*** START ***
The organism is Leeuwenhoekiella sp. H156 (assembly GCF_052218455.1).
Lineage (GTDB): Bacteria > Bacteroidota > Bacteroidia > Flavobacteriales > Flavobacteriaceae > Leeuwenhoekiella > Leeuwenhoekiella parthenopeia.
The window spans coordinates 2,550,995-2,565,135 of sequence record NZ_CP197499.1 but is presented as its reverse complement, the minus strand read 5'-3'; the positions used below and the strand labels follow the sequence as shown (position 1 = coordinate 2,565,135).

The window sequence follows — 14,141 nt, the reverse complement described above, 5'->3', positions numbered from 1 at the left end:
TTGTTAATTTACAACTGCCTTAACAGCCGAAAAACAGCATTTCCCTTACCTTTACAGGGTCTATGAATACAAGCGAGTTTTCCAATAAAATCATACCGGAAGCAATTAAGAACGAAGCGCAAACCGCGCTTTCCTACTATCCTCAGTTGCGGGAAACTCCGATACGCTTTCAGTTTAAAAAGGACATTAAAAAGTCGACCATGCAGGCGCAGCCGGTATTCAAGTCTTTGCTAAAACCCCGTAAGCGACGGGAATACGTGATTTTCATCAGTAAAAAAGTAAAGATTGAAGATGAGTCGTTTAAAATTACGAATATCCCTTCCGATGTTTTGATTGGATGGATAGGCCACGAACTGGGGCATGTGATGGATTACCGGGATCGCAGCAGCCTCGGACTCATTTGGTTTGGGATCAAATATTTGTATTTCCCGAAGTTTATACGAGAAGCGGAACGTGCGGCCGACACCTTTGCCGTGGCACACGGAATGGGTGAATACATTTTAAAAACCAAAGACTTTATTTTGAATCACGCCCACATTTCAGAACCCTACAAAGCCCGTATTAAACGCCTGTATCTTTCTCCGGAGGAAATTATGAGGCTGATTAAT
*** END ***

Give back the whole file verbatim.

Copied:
The organism is Leeuwenhoekiella sp. H156 (assembly GCF_052218455.1).
Lineage (GTDB): Bacteria > Bacteroidota > Bacteroidia > Flavobacteriales > Flavobacteriaceae > Leeuwenhoekiella > Leeuwenhoekiella parthenopeia.
The window spans coordinates 2,550,995-2,565,135 of sequence record NZ_CP197499.1 but is presented as its reverse complement, the minus strand read 5'-3'; the positions used below and the strand labels follow the sequence as shown (position 1 = coordinate 2,565,135).

The window sequence follows — 14,141 nt, the reverse complement described above, 5'->3', positions numbered from 1 at the left end:
TTGTTAATTTACAACTGCCTTAACAGCCGAAAAACAGCATTTCCCTTACCTTTACAGGGTCTATGAATACAAGCGAGTTTTCCAATAAAATCATACCGGAAGCAATTAAGAACGAAGCGCAAACCGCGCTTTCCTACTATCCTCAGTTGCGGGAAACTCCGATACGCTTTCAGTTTAAAAAGGACATTAAAAAGTCGACCATGCAGGCGCAGCCGGTATTCAAGTCTTTGCTAAAACCCCGTAAGCGACGGGAATACGTGATTTTCATCAGTAAAAAAGTAAAGATTGAAGATGAGTCGTTTAAAATTACGAATATCCCTTCCGATGTTTTGATTGGATGGATAGGCCACGAACTGGGGCATGTGATGGATTACCGGGATCGCAGCAGCCTCGGACTCATTTGGTTTGGGATCAAATATTTGTATTTCCCGAAGTTTATACGAGAAGCGGAACGTGCGGCCGACACCTTTGCCGTGGCACACGGAATGGGTGAATACATTTTAAAAACCAAAGACTTTATTTTGAATCACGCCCACATTTCAGAACCCTACAAAGCCCGTATTAAACGCCTGTATCTTTCTCCGGAGGAAATTATGAGGCTGATTAAT